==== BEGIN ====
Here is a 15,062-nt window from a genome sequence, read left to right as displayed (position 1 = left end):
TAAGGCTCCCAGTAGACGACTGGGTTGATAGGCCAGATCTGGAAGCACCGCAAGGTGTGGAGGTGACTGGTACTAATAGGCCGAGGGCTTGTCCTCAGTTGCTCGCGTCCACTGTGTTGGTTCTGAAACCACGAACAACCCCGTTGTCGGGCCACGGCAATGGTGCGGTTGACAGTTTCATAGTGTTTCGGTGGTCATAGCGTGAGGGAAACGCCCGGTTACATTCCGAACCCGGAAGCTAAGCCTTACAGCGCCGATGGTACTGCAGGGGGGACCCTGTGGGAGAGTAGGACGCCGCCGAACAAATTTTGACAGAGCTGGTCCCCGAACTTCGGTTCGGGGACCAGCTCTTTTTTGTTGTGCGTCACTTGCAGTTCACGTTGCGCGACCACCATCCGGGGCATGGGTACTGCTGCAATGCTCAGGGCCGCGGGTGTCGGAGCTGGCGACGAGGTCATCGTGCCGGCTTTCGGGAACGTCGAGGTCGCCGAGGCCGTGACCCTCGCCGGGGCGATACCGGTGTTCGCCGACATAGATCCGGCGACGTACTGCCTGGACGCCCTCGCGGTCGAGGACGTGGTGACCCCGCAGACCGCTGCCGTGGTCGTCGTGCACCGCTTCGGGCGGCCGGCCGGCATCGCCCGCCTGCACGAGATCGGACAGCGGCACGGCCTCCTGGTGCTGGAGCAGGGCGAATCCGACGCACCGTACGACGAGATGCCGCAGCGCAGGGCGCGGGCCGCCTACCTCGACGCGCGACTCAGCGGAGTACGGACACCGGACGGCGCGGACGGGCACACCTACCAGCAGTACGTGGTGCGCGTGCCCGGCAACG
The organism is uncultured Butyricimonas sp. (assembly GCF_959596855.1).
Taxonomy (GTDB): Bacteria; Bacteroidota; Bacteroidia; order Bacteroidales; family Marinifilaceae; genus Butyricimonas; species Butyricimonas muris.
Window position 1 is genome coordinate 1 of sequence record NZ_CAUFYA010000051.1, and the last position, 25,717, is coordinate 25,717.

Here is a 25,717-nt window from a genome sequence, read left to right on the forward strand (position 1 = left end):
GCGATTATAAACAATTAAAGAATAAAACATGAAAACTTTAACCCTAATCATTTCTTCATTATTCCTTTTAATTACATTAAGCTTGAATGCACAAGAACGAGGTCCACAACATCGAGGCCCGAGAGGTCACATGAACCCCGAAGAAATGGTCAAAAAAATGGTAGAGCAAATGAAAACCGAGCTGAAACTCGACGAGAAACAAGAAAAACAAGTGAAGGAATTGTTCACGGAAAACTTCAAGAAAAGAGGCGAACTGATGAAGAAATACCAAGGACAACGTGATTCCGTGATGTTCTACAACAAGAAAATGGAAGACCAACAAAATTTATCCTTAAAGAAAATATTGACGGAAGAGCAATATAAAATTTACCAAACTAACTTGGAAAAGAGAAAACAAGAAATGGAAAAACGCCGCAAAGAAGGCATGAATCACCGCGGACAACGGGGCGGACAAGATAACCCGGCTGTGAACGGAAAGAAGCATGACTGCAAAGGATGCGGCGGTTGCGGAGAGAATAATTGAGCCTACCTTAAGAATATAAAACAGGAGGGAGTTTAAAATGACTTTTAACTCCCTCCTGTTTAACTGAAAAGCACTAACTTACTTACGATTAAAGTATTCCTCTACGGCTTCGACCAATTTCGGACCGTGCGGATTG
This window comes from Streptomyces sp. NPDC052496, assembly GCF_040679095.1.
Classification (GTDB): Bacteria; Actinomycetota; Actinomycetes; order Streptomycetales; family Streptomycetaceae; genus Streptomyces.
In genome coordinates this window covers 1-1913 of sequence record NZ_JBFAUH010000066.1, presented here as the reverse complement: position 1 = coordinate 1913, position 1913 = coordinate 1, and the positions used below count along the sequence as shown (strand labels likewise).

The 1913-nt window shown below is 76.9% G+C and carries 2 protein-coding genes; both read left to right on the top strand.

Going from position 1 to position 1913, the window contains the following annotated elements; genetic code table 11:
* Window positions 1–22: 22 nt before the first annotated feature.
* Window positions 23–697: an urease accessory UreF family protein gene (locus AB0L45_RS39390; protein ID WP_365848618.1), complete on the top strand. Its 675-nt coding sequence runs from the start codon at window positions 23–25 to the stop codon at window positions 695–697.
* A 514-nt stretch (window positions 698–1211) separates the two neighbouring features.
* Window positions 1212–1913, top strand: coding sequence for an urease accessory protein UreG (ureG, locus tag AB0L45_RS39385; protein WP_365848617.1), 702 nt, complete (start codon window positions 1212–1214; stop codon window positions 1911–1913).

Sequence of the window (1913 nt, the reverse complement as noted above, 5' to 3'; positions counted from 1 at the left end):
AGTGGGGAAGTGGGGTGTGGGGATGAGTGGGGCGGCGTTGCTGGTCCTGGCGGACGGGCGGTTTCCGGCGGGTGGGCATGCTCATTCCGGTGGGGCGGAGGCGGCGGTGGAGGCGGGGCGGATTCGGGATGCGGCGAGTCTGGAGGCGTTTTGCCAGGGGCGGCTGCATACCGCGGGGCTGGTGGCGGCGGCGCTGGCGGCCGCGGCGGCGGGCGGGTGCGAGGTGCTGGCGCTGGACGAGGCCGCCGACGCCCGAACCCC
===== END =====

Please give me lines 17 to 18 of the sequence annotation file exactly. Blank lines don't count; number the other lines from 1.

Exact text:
Sequence of the window (1913 nt, the reverse complement as noted above, 5' to 3'; positions counted from 1 at the left end):
AGTGGGGAAGTGGGGTGTGGGGATGAGTGGGGCGGCGTTGCTGGTCCTGGCGGACGGGCGGTTTCCGGCGGGTGGGCATGCTCATTCCGGTGGGGCGGAGGCGGCGGTGGAGGCGGGGCGGATTCGGGATGCGGCGAGTCTGGAGGCGTTTTGCCAGGGGCGGCTGCATACCGCGGGGCTGGTGGCGGCGGCGCTGGCGGCCGCGGCGGCGGGCGGGTGCGAGGTGCTGGCGCTGGACGAGGCCGCCGACGCCCGAACCCC